Other methods are more subtle. The game’s message system, where players can write short notes to be read by other players, is often derided as a haven for trolls, yet more evidence of FromSoftware’s sadistic bent. And while it’s true that the messages left throughout the lands of Elden Ring can occasionally lead you astray, the majority are concerned with offering helpful directions, pointing out hidden paths and imminent danger, or simply making witty observations and in-jokes that provide much-needed levity amid the death and decay.
Perhaps the most significant shift to the way FromSoftware prepares players for challenges comes in the shape of Elden Ring’s open world structure. In the previous games, where progress was much more linear, players were typically limited to tackling no more than a couple of areas at a time. If you struggled to defeat a certain boss, there often wasn’t anything else you could do but keep at it. Indeed, it’s a common refrain among players who have bounced off a FromSoftware game in the past – they stopped playing because they hit a boss they couldn’t beat.
Elden Ring’s surprisingly vast open world, coupled with its liberal fast-travel system, allows you to explore in many directions at once. You’ll still run into brick walls all over the place, but instead of beating your head against them, you’re free to head off elsewhere until you find the sledgehammer you need. And with so many more avenues to explore, you’re constantly levelling up, improving your character’s capacity to survive and deal damage, and finding new gear to augment the tools you bring to any challenge. Hours later, equipped with more health, some new spells and a bigger axe, you’ll return to one of those brick walls and discover you’re now capable of bringing it tumbling down.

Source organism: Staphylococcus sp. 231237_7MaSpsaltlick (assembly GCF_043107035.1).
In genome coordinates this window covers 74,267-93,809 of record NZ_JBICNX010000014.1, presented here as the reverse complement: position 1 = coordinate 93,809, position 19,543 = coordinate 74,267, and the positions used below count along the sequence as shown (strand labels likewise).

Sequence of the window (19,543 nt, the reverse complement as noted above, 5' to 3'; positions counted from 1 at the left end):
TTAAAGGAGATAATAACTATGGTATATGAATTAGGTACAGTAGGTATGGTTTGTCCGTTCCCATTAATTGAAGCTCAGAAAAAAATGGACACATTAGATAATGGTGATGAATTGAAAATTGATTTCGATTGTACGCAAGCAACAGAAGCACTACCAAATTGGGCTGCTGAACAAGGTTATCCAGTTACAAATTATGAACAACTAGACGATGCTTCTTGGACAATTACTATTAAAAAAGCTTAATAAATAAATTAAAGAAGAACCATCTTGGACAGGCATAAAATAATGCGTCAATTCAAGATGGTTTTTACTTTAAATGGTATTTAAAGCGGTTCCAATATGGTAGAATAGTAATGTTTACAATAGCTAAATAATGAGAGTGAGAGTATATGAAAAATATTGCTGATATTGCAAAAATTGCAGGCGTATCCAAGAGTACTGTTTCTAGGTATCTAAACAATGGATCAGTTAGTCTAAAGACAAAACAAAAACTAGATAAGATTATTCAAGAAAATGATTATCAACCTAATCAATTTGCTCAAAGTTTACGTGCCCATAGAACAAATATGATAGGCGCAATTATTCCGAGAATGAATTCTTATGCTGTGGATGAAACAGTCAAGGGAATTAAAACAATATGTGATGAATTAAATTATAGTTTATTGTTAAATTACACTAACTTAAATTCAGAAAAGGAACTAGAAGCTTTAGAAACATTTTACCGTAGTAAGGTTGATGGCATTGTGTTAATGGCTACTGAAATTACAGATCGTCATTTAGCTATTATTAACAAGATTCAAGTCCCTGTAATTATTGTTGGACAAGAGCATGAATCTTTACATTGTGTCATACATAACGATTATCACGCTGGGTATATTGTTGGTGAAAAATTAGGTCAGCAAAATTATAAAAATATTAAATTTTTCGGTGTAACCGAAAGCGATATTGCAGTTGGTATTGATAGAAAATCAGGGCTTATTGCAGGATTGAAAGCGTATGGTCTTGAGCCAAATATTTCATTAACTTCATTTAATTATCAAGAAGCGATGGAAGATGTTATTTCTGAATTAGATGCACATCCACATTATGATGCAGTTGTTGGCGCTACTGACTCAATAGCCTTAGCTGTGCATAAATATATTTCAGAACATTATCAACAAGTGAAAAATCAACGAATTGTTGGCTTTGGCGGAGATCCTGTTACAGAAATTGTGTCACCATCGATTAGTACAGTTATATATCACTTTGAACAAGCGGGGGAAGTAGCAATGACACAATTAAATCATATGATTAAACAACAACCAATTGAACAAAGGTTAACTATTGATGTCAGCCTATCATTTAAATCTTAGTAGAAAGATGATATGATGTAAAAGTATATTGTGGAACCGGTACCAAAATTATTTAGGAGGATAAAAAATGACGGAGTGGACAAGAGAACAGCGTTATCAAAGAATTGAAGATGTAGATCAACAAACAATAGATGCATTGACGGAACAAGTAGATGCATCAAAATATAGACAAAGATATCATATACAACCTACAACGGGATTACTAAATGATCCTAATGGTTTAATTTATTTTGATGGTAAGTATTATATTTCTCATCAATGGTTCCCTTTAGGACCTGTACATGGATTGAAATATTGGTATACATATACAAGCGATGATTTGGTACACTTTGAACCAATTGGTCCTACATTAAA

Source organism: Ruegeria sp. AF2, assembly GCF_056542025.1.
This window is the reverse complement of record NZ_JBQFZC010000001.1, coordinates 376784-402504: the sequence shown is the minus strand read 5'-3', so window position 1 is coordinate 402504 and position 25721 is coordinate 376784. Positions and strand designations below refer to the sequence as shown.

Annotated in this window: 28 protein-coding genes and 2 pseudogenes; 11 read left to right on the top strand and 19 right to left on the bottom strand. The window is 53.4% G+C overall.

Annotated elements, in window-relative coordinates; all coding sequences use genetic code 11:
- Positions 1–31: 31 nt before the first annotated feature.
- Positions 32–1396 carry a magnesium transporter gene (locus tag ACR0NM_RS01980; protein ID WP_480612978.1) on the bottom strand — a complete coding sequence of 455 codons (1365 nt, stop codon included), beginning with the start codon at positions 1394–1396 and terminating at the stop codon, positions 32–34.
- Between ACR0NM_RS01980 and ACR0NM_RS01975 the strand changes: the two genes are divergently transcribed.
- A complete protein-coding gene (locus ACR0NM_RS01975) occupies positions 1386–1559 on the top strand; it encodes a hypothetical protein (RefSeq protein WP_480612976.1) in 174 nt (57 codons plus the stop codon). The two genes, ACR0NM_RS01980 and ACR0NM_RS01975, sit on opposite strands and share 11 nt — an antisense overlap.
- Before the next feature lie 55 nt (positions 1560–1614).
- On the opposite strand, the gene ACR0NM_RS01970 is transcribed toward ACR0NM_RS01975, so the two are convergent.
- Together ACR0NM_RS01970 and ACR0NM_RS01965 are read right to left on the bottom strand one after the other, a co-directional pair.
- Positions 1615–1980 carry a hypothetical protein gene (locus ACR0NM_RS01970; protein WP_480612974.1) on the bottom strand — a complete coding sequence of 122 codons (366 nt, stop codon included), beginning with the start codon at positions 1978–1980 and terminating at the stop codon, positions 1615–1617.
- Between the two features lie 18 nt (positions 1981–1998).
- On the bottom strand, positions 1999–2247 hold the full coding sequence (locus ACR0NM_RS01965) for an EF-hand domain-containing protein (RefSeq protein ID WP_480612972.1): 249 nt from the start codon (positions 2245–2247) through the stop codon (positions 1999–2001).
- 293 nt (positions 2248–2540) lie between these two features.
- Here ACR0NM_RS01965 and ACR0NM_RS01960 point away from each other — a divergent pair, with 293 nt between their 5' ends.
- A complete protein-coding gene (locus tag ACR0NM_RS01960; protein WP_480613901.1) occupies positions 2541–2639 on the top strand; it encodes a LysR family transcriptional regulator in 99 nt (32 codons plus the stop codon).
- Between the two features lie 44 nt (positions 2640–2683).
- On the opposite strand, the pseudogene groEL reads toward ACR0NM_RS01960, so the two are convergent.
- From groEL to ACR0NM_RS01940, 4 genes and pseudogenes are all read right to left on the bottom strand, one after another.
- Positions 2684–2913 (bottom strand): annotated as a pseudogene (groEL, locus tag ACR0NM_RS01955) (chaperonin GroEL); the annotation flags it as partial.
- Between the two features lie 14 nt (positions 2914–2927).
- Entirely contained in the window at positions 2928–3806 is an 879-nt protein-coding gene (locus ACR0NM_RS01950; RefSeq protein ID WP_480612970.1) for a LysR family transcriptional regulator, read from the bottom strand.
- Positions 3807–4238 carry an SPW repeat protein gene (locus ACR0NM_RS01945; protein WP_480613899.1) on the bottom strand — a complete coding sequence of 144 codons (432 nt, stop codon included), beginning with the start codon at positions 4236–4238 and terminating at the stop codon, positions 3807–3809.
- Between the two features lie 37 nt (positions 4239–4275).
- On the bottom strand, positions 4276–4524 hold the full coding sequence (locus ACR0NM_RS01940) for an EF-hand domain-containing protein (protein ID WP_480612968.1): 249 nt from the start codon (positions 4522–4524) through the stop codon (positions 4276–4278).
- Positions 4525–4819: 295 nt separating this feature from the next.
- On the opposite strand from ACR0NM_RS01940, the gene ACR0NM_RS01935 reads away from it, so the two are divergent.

The open world has also led to FromSoftware rethinking the way it teaches the player. Souls games were built around the idea of repetition, of a kind of slow tempering as you gradually work your way through a level from one bonfire to the next. The designers knew you’d spend a lot of time running a groove through the same locations, so they were content to keep guidance to a minimum, and let players make discoveries at their own pace. Besides, anything other than a subtle approach would become tiresome through repetition.
Given Elden Ring’s open world structure inevitably means players are less likely to pick up on subtle environmental clues, or note the meaningful placement of certain items, particularly as they charge across the landscape on horseback, the developer has made many concessions to the manner in which information is conveyed to the player. Sometimes it is startlingly direct – Elden Ring probably has more tutorial pop-ups than all the Souls games combined. But sometimes – as, for example, you examine a glowing candelabra in the swamp and follow a ghostly apparition through the belching mud to a secluded cave you’d never noticed before – you understand that FromSoftware is interested in making its games more approachable on its own esoteric terms.
More than all that, though, the open world of Elden Ring leans into the shared wisdom of the community. There are more secrets here than ever before, there’s more advice to give on where to go and what routes to take and which items to grab first, more opportunities to connive powerful character builds that require foreknowledge of the most suitable gear. The sheer scale of Elden Ring means there’s so much more space for the community to fill in and exchange. Indeed, perhaps its real difficulty setting is measured by how much you engage with its community, both in-game and out.
Elden Ring, like Demon’s Souls, Dark Souls, Bloodborne and Sekiro before it, deliberately doesn’t tell you everything. They leave room for you to reflect on events and chew over the morsels they serve. It’s a space, not just for imagination to take hold, but a venue for a community to gather, to share discoveries and secrets and strategies. A community that now numbers in the millions, and is reaping the benefits of a developer that has proved itself generous and accommodating, without abandoning what made it so distinctive.